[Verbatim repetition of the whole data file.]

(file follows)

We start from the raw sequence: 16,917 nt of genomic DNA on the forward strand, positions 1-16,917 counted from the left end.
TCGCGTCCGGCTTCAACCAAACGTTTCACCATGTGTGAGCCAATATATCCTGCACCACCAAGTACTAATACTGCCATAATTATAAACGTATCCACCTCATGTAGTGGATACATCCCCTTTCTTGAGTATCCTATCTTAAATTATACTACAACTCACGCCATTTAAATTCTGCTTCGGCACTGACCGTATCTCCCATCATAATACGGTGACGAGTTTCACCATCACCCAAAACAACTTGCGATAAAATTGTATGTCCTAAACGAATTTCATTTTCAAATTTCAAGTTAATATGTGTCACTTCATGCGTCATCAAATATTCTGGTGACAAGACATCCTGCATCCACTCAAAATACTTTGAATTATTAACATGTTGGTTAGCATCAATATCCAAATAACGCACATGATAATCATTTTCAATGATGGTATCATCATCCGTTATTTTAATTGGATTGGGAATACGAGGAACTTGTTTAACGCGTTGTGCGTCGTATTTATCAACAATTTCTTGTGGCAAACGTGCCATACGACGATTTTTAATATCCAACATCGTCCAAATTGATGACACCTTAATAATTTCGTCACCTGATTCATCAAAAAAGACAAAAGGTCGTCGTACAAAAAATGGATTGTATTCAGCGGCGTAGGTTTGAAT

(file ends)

We start from the raw sequence: 16,917 nt of genomic DNA on the forward strand, positions 1-16,917 counted from the left end.
TCGCGTCCGGCTTCAACCAAACGTTTCACCATGTGTGAGCCAATATATCCTGCACCACCAAGTACTAATACTGCCATAATTATAAACGTATCCACCTCATGTAGTGGATACATCCCCTTTCTTGAGTATCCTATCTTAAATTATACTACAACTCACGCCATTTAAATTCTGCTTCGGCACTGACCGTATCTCCCATCATAATACGGTGACGAGTTTCACCATCACCCAAAACAACTTGCGATAAAATTGTATGTCCTAAACGAATTTCATTTTCAAATTTCAAGTTAATATGTGTCACTTCATGCGTCATCAAATATTCTGGTGACAAGACATCCTGCATCCACTCAAAATACTTTGAATTATTAACATGTTGGTTAGCATCAATATCCAAATAACGCACATGATAATCATTTTCAATGATGGTATCATCATCCGTTATTTTAATTGGATTGGGAATACGAGGAACTTGTTTAACGCGTTGTGCGTCGTATTTATCAACAATTTCTTGTGGCAAACGTGCCATACGACGATTTTTAATATCCAACATCGTCCAAATTGATGACACCTTAATAATTTCGTCACCTGATTCATCAAAAAAGACAAAAGGTCGTCGTACAAAAAATGGATTGTATTCAGCGGCGTAGGTTTGAAT